No. 12 Squadron Vickers Wellington W5585 took off from RAF Binbrook at 18:15hrs on the 26th January 1942 to raid Hannover. As the aircraft became airborne, part of the bombload fell out and exploded. 4 other aircraft were damaged by this incident. 4 of the 6 man crew were killed, and all are buried here in one grave.
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CWGC Binbrook (St. Mary) Churchyard - Binbrook, Lincolnshire, Friday 16th August 2019 by Chris Day, on Flickr

The No. 12 Squadron crew of Vickers Wellington II W5611 took off from RAF Brinbrook at 18:03 on an operational flight to Wilhelmshaven in Germany.

At 23:30 their aircraft crashed near Brumby, Lincolnshire as the result of an engine fire and loss of height.

Four of the 6 man crew died in the crash, 3 of which are buried here back at Binbrook

F/Sgt C.F. O'Connell RNZAF.
Sgt D.A. Laing RAF.
Sgt T.A. Delaney RAF.
F/Sgt E.A. Parsons RCAF.
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CWGC Binbrook (St. Mary) Churchyard - Binbrook, Lincolnshire, Friday 16th August 2019 by Chris Day, on Flickr

Flight Lieutenant Neil MacLachlan, was an ex RAF Binbrook English Electric Lightning pilot who went on to fly with the Red Arrows. Sadly he was killed at RAF Scampton when practising an inverted low level manoeuvre on the 22nd January 1988.
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CWGC Binbrook (St. Mary) Churchyard - Binbrook, Lincolnshire, Friday 16th August 2019 by Chris Day, on Flickr
Last edited by SuffolkBlue on Sat 28 Dec 2019, 8:19 am, edited 1 time in total.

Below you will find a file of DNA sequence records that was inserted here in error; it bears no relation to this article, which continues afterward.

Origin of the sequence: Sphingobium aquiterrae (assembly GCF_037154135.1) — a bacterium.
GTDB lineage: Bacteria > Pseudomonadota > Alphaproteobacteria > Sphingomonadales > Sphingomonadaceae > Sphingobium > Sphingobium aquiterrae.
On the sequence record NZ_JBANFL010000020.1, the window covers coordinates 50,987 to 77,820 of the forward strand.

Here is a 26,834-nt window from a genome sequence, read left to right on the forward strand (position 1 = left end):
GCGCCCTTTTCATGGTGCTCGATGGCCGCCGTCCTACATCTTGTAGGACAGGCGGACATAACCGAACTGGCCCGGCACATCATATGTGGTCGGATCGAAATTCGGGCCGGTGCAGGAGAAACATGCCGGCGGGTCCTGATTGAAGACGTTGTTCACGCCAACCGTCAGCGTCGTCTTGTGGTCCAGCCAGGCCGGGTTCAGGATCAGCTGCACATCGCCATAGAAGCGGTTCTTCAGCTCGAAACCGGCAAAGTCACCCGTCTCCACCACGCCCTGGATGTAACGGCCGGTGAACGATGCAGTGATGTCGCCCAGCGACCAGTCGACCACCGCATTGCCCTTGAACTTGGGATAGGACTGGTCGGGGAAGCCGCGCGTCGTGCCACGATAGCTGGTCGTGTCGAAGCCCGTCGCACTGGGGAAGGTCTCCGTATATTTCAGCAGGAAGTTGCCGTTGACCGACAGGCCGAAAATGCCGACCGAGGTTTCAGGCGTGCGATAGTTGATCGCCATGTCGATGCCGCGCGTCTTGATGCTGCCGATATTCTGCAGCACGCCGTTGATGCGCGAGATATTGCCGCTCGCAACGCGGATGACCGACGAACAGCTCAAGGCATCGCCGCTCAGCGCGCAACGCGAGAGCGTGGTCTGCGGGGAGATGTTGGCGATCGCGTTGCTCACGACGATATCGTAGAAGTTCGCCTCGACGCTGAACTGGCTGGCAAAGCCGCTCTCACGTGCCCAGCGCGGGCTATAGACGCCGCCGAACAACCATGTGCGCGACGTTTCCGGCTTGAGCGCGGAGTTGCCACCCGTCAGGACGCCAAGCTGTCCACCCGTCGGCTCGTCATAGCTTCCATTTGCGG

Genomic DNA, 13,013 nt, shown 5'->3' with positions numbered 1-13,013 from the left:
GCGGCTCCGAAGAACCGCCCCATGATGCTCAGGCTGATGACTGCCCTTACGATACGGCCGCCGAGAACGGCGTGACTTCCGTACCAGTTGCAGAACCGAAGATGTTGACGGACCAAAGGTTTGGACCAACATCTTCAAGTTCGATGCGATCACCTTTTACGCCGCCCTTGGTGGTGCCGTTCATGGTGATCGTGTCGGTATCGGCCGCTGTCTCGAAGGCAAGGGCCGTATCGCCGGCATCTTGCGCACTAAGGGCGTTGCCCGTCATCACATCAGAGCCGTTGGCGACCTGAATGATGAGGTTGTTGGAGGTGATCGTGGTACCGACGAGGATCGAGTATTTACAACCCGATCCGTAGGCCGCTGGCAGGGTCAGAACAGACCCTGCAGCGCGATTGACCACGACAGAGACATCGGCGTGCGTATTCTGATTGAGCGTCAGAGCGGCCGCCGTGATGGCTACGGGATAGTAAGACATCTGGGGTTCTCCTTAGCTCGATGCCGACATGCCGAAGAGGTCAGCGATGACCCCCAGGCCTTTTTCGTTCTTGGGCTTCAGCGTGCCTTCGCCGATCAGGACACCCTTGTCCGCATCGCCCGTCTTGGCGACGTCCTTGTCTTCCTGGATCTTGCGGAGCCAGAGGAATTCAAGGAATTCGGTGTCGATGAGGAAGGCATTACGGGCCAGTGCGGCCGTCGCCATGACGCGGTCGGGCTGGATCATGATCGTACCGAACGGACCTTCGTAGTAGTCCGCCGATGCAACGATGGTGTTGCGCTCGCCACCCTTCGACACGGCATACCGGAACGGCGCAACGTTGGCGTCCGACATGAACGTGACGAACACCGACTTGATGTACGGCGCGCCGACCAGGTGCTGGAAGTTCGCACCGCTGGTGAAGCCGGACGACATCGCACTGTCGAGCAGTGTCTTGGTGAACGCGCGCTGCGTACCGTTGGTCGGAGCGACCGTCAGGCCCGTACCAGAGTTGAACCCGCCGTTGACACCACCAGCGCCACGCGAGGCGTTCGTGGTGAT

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SuffolkBlue

Re: CWGC Cemeteries **updated 14/11/2019**

Postby SuffolkBlue on Fri 27 Dec 2019, 9:28 pm

During the Second World War there were a number of R.A.F. stations within a few miles of Newark, from many of which operated squadrons of the Polish Air Force. A special plot was set aside in Newark Cemetery for R.A.F. burials and this is now the war graves plot, where all but ten of the 90 Commonwealth and all of the 397 Polish burials were made. The cemetery also contains 49 scattered burials of the First World War. A memorial cross to the Polish airmen buried here was erected in the plot and was unveiled in 1941 by President Raczkiewicz, ex-President of the Polish Republic and head of the war time Polish Government in London, supported by General Sikorski, Commander-in-Chief of the Polish Forces and war time Polish Prime Minister.

When both men subsequently died, General Sikorski in 1943 and President Raczkiewicz in 1947, they were buried at the foot of the Polish Memorial. General Sikorski's remains were returned to Poland in 1993, but there is still a memorial to him at Newark.

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CWGC Newark-upon-Trent Cemetery - Newark-upon-Trent, Nottinghamshire, Friday 16th August 2019 by Chris Day, on Flickr

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CWGC Newark-upon-Trent Cemetery - Newark-upon-Trent, Nottinghamshire, Friday 16th August 2019 by Chris Day, on Flickr

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CWGC Newark-upon-Trent Cemetery - Newark-upon-Trent, Nottinghamshire, Friday 16th August 2019 by Chris Day, on Flickr

Michal Zarebowicz was killed whilst flying in Vickers Wellington IC, DV804 of No 18 OTU, which crashed on landing at RAF Finningley during his first solo night landing on the 29th March 1943.
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CWGC Newark-upon-Trent Cemetery - Newark-upon-Trent, Nottinghamshire, Friday 16th August 2019 by Chris Day, on Flickr

Vickers Wellington IC HX384 of 304 (Ziemia Slaska) Squadron crashed into the sea after taking off from RAF Dale, Pembroke, on the 11th August 1942. The crew of six Polish nationals perished in the crash.

The wreckage was found on the 21st September 1991 by divers from the Llantrisant Sub Aqua Club.